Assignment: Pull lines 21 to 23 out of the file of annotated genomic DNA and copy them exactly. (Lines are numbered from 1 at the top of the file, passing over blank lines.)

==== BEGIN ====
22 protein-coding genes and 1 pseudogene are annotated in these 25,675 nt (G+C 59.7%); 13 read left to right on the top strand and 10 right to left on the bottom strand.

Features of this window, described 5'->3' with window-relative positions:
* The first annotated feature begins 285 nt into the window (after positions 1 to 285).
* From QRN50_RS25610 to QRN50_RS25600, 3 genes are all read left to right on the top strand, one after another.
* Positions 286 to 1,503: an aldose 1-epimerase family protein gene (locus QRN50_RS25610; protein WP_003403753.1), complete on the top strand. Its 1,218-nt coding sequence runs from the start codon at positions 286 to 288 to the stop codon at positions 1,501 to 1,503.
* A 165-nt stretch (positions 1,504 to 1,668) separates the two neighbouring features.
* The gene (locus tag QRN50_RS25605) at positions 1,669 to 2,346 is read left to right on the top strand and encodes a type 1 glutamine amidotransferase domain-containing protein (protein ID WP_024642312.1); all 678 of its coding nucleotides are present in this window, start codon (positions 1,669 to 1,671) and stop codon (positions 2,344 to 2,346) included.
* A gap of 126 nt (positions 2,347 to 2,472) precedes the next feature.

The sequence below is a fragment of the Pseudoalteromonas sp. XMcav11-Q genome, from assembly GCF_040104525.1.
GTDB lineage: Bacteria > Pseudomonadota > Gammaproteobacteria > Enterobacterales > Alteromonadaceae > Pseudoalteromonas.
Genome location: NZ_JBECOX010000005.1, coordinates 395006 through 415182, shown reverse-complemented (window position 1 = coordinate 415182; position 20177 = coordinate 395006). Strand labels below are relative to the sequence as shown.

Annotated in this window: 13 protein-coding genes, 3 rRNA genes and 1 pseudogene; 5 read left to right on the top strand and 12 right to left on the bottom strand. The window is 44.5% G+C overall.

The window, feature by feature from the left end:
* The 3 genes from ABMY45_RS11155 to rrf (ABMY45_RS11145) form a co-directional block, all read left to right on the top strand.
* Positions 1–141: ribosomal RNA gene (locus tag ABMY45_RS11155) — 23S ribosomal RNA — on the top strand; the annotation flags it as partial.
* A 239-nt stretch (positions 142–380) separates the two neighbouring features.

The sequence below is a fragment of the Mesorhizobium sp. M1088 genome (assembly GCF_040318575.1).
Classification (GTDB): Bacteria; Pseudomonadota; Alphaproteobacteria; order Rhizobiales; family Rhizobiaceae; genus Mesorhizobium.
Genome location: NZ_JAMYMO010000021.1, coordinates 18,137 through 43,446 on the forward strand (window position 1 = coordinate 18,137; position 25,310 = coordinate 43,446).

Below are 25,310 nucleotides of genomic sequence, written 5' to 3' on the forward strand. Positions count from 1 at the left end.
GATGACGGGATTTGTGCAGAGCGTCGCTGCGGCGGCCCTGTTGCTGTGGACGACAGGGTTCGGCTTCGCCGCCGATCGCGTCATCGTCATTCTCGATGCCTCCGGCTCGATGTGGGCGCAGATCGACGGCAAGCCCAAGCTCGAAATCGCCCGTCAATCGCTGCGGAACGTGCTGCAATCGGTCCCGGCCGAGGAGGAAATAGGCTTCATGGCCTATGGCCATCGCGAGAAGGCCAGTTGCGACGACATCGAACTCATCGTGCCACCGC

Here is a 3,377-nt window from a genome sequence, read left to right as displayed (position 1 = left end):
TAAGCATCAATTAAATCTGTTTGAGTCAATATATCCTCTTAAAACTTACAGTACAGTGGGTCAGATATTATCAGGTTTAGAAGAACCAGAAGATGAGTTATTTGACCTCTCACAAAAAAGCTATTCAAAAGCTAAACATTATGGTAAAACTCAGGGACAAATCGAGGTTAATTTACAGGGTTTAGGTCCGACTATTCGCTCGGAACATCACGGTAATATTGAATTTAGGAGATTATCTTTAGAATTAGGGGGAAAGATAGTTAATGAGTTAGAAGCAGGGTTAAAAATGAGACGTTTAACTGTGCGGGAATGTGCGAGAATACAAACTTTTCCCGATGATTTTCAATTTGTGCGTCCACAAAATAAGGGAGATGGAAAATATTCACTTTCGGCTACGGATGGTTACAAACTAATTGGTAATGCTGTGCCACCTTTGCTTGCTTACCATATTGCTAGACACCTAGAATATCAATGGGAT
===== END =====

GATGACGGGATTTGTGCAGAGCGTCGCTGCGGCGGCCCTGTTGCTGTGGACGACAGGGTTCGGCTTCGCCGCCGATCGCGTCATCGTCATTCTCGATGCCTCCGGCTCGATGTGGGCGCAGATCGACGGCAAGCCCAAGCTCGAAATCGCCCGTCAATCGCTGCGGAACGTGCTGCAATCGGTCCCGGCCGAGGAGGAAATAGGCTTCATGGCCTATGGCCATCGCGAGAAGGCCAGTTGCGACGACATCGAACTCATCGTGCCACCGC

Here is a 3,377-nt window from a genome sequence, read left to right as displayed (position 1 = left end):
TAAGCATCAATTAAATCTGTTTGAGTCAATATATCCTCTTAAAACTTACAGTACAGTGGGTCAGATATTATCAGGTTTAGAAGAACCAGAAGATGAGTTATTTGACCTCTCACAAAAAAGCTATTCAAAAGCTAAACATTATGGTAAAACTCAGGGACAAATCGAGGTTAATTTACAGGGTTTAGGTCCGACTATTCGCTCGGAACATCACGGTAATATTGAATTTAGGAGATTATCTTTAGAATTAGGGGGAAAGATAGTTAATGAGTTAGAAGCAGGGTTAAAAATGAGACGTTTAACTGTGCGGGAATGTGCGAGAATACAAACTTTTCCCGATGATTTTCAATTTGTGCGTCCACAAAATAAGGGAGATGGAAAATATTCACTTTCGGCTACGGATGGTTACAAACTAATTGGTAATGCTGTGCCACCTTTGCTTGCTTACCATATTGCTAGACACCTAGAATATCAATGGGAT